Photo: Jake Ehlinger


Making mock scrapes can be a great way to mimic traditional deer behavior and draw a deer to your property. By placing your own scrapes around your property you can observe the deer on your trail cameras and even use the scrapes to direct the deer to your blind location. They’re also easy to recreate, so you should be able to set up as many as you need. Learn more below.

Observe Behavior

One of the benefits of setting up mock scrapes is to monitor deer behavior. Another great way to monitor the herd behavior is to monitor their activity at your food or water sources, but that isn’t always possible. Supplemental feeding isn’t legal in every county, so check your local regulations before you place a Feedbank Gravity Feeder. If it isn’t legal in your area, scrapes are your best friend. It’s a way to direct the deer to your blind’s location or you can set them up away from your blind to observe their natural behavior. Watching the deer at these mock scrape sites will give you insight into the size of the herd and the buck to doe ratio.

How to Make a Scrape

When deer make their scrapes, they’re looking for a low-hanging branch. They paw at the ground to release scent from the glands between their toes. Then, they release pheromones from their forehead by rubbing their face all over the low-hanging branch. Then they lick the branch to finish marking their territory. Sometimes they will even urinate on the ground over where they pawed the ground. All of this is designed to leave their scent on the spot so that other deer in the area will know they’ve been there.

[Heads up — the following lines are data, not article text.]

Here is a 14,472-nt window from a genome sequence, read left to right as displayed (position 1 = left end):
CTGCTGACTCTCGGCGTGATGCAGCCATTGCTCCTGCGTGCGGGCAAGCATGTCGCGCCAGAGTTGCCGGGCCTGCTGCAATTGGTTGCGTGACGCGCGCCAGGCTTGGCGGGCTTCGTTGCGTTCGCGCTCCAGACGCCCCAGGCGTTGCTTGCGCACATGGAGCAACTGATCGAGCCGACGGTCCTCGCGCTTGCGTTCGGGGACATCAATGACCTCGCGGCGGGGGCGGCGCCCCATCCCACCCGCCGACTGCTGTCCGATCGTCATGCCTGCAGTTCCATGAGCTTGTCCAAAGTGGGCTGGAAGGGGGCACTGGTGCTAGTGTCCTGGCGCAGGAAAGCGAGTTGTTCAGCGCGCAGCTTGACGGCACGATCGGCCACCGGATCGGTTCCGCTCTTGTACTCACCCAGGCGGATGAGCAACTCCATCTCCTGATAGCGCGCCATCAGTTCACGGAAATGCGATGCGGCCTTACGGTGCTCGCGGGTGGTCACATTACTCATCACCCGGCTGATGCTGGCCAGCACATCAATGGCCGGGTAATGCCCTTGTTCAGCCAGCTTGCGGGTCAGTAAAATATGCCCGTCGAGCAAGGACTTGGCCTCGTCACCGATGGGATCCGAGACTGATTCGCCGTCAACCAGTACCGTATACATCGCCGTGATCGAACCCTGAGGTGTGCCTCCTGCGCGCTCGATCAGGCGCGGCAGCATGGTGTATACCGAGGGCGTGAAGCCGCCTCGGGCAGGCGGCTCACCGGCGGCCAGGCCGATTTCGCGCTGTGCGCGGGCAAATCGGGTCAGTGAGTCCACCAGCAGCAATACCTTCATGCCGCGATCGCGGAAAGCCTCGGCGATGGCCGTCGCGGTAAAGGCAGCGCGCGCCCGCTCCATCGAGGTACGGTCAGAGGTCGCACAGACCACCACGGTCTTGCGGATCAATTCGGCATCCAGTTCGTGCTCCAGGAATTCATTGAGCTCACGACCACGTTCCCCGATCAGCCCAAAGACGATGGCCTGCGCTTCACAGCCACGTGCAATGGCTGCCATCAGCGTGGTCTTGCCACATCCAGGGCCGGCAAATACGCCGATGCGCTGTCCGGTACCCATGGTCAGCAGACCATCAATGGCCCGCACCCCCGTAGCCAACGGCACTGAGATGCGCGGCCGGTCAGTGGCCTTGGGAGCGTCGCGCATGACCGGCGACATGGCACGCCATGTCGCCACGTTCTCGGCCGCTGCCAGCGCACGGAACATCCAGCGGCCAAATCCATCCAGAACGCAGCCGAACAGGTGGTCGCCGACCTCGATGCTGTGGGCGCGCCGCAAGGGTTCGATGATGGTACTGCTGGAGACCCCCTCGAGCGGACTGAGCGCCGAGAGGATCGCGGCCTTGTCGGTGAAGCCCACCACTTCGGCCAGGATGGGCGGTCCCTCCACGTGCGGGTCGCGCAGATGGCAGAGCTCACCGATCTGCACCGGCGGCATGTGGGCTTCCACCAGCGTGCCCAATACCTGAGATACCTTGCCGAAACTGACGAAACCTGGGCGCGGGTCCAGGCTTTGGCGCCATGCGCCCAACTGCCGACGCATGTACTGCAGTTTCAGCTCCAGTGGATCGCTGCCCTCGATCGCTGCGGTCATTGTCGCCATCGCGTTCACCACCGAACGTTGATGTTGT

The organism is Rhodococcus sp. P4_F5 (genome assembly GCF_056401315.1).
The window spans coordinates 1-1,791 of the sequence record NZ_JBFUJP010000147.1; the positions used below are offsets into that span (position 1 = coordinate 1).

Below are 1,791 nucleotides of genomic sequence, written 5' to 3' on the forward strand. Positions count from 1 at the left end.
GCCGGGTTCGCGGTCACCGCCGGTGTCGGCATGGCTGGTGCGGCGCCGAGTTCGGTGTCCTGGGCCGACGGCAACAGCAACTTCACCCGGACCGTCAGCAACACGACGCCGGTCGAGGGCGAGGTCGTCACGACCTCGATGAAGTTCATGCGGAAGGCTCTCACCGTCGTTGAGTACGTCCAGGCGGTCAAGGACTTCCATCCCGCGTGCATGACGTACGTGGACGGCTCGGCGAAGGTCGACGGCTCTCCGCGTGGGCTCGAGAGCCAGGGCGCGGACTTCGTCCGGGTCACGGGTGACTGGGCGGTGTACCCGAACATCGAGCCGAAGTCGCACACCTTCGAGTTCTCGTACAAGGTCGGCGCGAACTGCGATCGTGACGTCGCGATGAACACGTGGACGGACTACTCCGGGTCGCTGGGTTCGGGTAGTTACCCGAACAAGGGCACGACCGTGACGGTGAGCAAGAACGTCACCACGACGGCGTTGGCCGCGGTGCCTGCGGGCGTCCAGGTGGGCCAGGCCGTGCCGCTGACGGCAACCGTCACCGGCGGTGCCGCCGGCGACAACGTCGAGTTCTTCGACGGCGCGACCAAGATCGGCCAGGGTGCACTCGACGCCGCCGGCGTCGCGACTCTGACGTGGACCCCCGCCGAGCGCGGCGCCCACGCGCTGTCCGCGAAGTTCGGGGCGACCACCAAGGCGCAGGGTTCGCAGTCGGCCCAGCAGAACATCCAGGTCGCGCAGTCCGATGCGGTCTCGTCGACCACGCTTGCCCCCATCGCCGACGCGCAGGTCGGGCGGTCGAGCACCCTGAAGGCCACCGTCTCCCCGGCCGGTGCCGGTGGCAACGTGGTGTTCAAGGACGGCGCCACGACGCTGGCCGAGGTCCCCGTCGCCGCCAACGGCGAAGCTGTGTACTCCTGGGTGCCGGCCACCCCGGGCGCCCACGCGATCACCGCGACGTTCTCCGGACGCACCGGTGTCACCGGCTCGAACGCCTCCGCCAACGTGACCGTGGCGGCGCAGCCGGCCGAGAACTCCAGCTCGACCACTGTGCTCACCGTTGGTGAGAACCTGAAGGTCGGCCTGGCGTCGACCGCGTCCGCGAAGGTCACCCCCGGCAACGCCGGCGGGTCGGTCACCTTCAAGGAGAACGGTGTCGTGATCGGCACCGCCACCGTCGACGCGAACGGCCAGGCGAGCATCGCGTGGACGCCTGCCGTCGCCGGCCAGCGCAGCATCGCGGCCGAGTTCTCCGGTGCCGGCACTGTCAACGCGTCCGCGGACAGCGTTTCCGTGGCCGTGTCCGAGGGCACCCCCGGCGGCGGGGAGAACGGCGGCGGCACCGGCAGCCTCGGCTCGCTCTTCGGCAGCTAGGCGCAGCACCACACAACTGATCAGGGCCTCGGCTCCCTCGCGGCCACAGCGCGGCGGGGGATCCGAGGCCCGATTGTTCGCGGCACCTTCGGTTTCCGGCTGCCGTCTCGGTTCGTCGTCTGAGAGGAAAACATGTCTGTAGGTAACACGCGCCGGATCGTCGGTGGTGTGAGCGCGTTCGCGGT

You can recreate these scrapes by using something solid to scrape at the ground below a long-hanging branch. If you can’t find a suitable low-hanging branch near your ideal site, make your own. Take a branch from another tree and attach it to the one you want to use and hang it at the height you want. You want to make sure it’s not too high for the deer to reach. It should hang directly in front of the deer’s face.

How to Use Them with Your Stump Blind

Stump blinds have multiple windows surrounding the blind so you can set up mock scrapes in a circle around your blind to maximize your chances of the deer finding one. Most deer activity at scrapes happens at night, but there’s still a chance a deer will visit your setup during daylight hours. If they do, you’ll be ready from any of the multiple windows. Even if they don’t visit during the day, they might stay in the area once they find the scrape and return during hunting hours.

Scrapes are one of the major ways deer communicate with each other. It lets them know who’s in the area and possibly how long ago they were there. During rut season, this lets other bucks in the area know that they’ve got competition and lets does know where to find them. Setting up mock scrapes can help you observe this behavior and direct them to specific places on your property. This is especially helpful in areas where supplemental feeding isn’t allowed.

Do you make mock scrapes during hunting season? Share your advice in the comments below!



Leave a Comment